Fire district commissioner Stan Riffle overcame initial resistance from fellow commissioners to gain unanimous approval of a pilot program to increase coverage on weekdays.
“Let’s make a decision tonight,” Riffle said at the June 13 fire district meeting. “We’re coming into high season, and I think it’s time to try this program. This is what the taxpayers expected with the levy. Be it not perfect, let’s go ahead with it, revisit it each month, and we’ll see how things are going.”
Proposed by fire chief Nick Kiniski, the program would extend the successful weekend sleeper program to weekdays.
Volunteers would be paid a stipend to stay at the fire station for a ten-hour shift from 8 a.m. to 6 p.m. Monday through Friday. These are the hours when traditionally the department has struggled with poor response to emergencies as many volunteers are at work.
“I’ve been looking at our budget, and I feel we could implement this program,” Kiniski said. “There are going to be some bugs but it’s my suggestion we try it.” Kiniski, a licensed paramedic, said that with an additional volunteer able to drive the ambulance at the fire hall or on call in Point Roberts, he would be able to guarantee a response to a medical emergency and transport to the hospital in Bellingham on weekdays. He is estimating that it would cost under $20,800 in stipends to implement the program. “We’d be under budget for what we’ve budgeted for volunteer pay,” he said.
Commissioner David Gellatly was reluctant to approve the program without additional information. “Talk to the crews,” he told Kiniski. “If they don’t buy in we don’t have anything.” He specifically questioned the proposed $40 stipend for a firefighter to be at the hall if he is not qualified to transport. “What’s the point of having the firefighter if he can’t transport?” Gellatly said.
Kiniski expressed confidence there would be volunteers who would take the shifts. Two weeks later he reported that all shifts had been filled during that period.
Gellatly also questioned costs, and asked for regular reporting, which Kiniski agreed to provide weekly.
In other business, commissioners continued their ongoing discussion about the chain of command and department standard operating procedures. During a discussion of the role of assistant chief Chris Carleton, the board and the fire chief butted heads over who’s running the fire department.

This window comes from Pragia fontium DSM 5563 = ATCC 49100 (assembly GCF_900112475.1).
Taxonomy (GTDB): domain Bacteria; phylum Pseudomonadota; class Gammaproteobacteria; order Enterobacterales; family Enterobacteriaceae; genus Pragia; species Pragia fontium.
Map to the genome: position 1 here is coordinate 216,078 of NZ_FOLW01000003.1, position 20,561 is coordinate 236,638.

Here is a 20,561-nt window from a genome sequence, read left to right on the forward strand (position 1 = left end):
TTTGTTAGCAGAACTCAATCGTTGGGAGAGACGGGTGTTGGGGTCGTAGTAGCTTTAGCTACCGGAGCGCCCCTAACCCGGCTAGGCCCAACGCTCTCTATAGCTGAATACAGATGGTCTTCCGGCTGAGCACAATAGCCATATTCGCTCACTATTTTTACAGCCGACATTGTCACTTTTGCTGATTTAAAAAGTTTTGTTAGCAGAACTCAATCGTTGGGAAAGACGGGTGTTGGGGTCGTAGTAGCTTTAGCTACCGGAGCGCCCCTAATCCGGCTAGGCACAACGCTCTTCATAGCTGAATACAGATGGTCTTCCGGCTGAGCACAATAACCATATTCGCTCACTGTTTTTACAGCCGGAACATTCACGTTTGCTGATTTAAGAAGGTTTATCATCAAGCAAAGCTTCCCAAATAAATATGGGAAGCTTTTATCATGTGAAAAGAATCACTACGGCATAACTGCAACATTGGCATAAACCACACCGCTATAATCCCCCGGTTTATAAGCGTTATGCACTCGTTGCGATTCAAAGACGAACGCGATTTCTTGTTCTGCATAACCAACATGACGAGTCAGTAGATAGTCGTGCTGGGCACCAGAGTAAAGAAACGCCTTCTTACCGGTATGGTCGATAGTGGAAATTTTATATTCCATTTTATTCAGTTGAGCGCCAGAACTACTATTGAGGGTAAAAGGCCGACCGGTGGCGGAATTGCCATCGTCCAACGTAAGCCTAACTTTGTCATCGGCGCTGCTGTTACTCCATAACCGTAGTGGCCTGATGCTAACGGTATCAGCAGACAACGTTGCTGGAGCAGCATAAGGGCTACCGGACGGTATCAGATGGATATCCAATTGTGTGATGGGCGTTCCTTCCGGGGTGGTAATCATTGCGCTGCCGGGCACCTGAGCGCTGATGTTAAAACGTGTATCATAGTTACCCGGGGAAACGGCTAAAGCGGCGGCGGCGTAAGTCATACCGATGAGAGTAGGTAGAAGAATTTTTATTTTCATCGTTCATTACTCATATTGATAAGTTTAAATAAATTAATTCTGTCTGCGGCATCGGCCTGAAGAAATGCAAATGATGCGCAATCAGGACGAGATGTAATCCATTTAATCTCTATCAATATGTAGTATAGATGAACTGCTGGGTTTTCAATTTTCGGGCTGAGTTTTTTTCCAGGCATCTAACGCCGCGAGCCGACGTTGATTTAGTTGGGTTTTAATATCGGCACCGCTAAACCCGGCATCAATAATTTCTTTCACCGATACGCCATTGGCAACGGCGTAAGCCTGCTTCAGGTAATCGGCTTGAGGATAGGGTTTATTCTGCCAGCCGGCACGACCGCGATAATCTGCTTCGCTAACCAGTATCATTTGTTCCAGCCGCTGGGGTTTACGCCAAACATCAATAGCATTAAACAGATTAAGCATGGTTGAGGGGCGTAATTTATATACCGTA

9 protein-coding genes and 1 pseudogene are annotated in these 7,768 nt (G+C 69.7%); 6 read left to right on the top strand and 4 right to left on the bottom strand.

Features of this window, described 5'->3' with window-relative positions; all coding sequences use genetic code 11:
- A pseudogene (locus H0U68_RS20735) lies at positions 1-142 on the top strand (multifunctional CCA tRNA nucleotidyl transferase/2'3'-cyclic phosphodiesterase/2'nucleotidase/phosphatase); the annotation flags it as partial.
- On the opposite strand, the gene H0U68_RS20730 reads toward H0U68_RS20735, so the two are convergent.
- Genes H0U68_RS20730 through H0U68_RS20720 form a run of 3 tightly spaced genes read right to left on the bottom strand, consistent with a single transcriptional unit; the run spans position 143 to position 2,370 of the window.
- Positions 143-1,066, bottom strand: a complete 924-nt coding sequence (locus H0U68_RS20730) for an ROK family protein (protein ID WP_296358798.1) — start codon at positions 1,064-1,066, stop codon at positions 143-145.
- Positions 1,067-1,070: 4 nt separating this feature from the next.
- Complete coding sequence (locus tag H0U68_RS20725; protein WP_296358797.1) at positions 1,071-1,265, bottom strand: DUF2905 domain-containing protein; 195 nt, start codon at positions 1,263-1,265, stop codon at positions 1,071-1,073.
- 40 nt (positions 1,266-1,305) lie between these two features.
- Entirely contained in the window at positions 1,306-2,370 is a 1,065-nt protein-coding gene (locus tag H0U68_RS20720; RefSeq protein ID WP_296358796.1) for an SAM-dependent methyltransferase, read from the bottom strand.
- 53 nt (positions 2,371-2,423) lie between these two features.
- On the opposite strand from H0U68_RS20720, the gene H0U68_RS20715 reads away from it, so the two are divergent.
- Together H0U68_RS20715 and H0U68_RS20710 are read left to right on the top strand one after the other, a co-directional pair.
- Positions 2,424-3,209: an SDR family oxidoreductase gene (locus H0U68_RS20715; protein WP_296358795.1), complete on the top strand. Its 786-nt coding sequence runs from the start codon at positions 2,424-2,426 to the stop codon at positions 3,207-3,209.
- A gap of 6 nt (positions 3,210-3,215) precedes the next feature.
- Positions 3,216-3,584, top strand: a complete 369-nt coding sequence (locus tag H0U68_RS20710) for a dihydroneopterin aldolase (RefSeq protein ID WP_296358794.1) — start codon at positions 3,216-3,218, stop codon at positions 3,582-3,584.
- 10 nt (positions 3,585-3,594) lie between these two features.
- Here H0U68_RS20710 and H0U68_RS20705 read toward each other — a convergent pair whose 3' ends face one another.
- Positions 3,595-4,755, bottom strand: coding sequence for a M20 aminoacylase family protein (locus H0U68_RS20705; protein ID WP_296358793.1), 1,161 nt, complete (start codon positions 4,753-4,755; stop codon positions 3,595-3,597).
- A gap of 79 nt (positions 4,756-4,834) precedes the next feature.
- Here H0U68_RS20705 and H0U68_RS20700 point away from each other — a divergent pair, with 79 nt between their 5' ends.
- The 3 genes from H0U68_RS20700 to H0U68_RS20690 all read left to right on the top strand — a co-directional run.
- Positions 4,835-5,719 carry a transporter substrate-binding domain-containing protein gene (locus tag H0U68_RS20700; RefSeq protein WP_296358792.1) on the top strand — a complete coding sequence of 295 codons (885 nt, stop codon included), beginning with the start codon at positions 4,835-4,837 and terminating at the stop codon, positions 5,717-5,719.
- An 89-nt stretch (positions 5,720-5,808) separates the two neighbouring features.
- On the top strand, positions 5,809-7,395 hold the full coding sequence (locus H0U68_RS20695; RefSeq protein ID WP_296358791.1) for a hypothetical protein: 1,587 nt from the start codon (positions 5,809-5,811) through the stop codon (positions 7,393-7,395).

Kiniski said Carleton, who lives and works in Bellingham, was not an appropriate choice for assistant chief, though a very valuable training officer.
“He’s definitely an asset. He is a very good teacher. But he does not respond to calls,” Kiniski said.
Commissioner Bill Meursing was adamant Carleton remain in the assistant chief’s position. “I was extremely glad he was on board here,” Meursing said, referring to when Kiniski was in school to become a paramedic. “He should stay assistant chief.”
Kiniski expressed frustration with commissioners interfering with how he runs the department.
“This comes down to ‘I’m the chief here,’” he said. “You guys make it very tough for me. I’m getting directives from commissioners. If you aren’t happy with me I’ll step down and you can ask Chief Carleton to take the position.”
Gellatly said it needed to be clear that department operations were the chief’s job, not the commissioners. “No one commissioner can direct the chief to do anything,” he said. “If it’s happening, it shouldn’t happen. We don’t have unilateral authority.”
Carleton’s position was another issue, he said. “I don’t see the benefit of having an individual in the chain of command who’s not here. There’s no need to have that person sitting in the chain of command between the captains and the chief,” he said. “If you want to create a training position I have no issue with that.”
Riffle suggested an assistant chief who could replace the chief when he was not in town was needed.
Ultimately, Gellatly said, the question of Carleton’s position in the department was Kiniski’s responsibility.
“The chief needs to present us with a chain of command that works for him with positions and names beside them,” he said. “We’re depending on you to run the fire department. Run it.”
Commissioners directed Kiniski to begin documenting his work to gain a better understanding of his position and what it entails and to develop a chain of command. Commissioners will continue the discussion at their regular meeting, which has been rescheduled for 7 p.m. on Wednesday, July 18 at the Benson Road fire station.